Treating Keratosis Pilaris

Posted by Audrey Kunin, MD There have been 0 comments

Treat Keratosis PilarisFall is a wonderful time of year. It's when many of us opt for comfy sweaters and our favorite boots. There are thousands of beautiful, crunchy leaves on the ground and a crispness to the air. The local coffee houses offer pumpkin spice and eggnog lattes. It is truly a time to be thankful. Unfortunately for many of us, our skin disagrees.

Fall and winter months are often the worst for dry skin. Some of us can get by with a few extra applications of our favorite lotion, but sometimes all the moisturizer in the world does not help rough skin conditions. If you have recurring rough patches or small bumps that appear similar to insect bites or acne on your face, arms, thighs or bottom, you may have keratosis pilaris.

This condition is often confused with acne or dry skin, but keratosis pilaris bumps do not itch or hurt. The condition is sometimes difficult to treat once you're diagnosed. The good news is that keratosis pilaris is rarely a serious condition and it has been known to resolve on its own by the time you reach the age of 30.

Keratosis pilaris occurs when you have an overabundance of keratin in your skin. Keratin fans don’t panic and throw out your favorite keratin shampoo and conditioner! Keratin cannot cause keratosis pilaris when applied topically. The condition occurs when the keratin is overproduced within the body. Keratosis pilaris is often aggravated in the winter months and sometimes confused with dry skin or acne. Unfortunately, no amount of moisturizing will eliminate the symptoms completely, but you can improve the appearance of your skin with a proper skin regimen.

If you think you may be suffering from keratosis pilaris, you should consult with a dermatologist. There are no laboratory tests available to diagnose the condition, so your doctor will base a diagnosis on the appearance of your skin and any information you provide. There are prescriptions available for those suffering from keratosis pilaris, but patients typically need to take additional steps to improve the appearance of the skin.

Here are some tips to keep KP symptoms under control:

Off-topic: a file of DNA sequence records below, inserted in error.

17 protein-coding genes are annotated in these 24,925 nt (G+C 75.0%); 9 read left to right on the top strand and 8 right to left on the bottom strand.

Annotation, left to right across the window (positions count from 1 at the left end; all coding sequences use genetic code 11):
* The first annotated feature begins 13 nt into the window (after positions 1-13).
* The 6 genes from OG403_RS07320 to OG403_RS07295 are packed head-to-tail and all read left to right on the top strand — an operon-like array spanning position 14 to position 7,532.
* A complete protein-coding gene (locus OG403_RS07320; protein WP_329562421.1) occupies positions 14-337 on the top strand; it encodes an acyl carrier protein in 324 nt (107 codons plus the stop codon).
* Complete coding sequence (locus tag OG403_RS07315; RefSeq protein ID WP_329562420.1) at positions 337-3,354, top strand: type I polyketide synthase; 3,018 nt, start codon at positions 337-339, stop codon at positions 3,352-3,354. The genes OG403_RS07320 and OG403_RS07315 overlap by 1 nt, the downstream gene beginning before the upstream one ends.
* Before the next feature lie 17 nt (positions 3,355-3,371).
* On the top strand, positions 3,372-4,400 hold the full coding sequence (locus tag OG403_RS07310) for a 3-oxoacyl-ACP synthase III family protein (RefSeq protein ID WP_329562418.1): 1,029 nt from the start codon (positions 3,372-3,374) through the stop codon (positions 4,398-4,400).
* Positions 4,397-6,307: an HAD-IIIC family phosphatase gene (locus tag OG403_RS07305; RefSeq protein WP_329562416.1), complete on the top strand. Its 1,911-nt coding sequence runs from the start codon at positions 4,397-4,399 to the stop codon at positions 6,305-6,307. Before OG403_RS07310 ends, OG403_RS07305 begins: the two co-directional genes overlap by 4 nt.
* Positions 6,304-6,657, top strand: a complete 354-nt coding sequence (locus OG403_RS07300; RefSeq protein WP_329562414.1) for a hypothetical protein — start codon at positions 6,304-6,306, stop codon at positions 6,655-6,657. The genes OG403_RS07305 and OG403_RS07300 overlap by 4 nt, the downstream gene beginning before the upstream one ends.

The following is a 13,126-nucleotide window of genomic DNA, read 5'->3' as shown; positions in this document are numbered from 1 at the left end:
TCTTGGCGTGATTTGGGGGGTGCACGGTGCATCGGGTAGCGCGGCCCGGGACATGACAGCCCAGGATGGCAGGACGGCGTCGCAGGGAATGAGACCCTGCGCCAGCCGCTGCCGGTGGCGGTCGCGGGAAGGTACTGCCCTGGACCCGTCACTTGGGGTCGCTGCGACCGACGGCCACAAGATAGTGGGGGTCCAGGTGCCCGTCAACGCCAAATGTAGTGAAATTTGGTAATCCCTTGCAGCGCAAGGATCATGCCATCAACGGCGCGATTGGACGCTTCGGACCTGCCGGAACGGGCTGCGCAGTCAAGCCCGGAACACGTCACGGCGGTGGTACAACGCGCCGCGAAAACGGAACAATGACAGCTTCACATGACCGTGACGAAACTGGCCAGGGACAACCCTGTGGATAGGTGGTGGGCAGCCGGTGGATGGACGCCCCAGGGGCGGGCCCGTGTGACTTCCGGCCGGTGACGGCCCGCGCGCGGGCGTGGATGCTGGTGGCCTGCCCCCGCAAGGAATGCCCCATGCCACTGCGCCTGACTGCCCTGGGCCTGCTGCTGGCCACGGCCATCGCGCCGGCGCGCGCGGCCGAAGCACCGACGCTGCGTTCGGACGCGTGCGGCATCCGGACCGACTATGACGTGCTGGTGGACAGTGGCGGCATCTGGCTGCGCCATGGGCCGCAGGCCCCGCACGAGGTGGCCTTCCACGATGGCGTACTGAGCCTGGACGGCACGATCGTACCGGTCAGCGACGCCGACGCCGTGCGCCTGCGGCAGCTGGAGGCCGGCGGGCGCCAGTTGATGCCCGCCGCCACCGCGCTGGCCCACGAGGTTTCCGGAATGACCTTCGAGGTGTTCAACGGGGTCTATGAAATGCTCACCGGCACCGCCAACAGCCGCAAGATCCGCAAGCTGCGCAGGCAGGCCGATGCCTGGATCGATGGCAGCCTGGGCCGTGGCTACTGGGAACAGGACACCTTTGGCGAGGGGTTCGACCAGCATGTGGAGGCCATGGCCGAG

1. Avoid over-exfoliating or scrubbing the patches vigorously. The stimulation can worsen the condition. Our DERMAdoctor KP Duty body scrub is a great choice for a gentle but effective scrub made especially for those suffering from keratosis pilaris. After washing your skin, gently pat it dry with a towel.

2. Shower in warm water. We know that it's tempting to take a steaming hot shower or bath on a cold morning, but extra hot water removes protective oils from the skin's surface. Use a moisturizing soap rather than one that contains antibacterial or deodorant detergents. Keep showers and baths brief.

3. Apply a lotion or oil than includes glycolic acid and urea, such as our DERMAdoctor KP Duty moisturizer immediately after you shower. It will moisturize and soothe the skin.

4. Try using a humidifier at home. Remember, dry and hot air will aggravate the skin, so adding moisture to the air can help.

Finally, if you continue to see bumps or patches on your face and want to camouflage them, try a multi-purpose product like our DERMAdoctor DD Cream with SPF 30. This will soothe blemishes, reduce redness, hydrate the skin and conceal imperfections.

By Jen Mathews
DERMAdoctor Staff Writer

This content is sponsored by DERMAdoctor. The author receives compensation for its creation. All content is the legal copyright of DERMAdoctor, Inc, and it may not be used, reprinted, or published without written consent.

The information provided is for entertainment purposes only and is not intended to provide medical, legal or other professional advice.

This post was posted in Dry Skin, Moisturizer, Self Tan, Blog Posts, Keratosis Pilaris and was tagged with dry skin, keratosis pilaris

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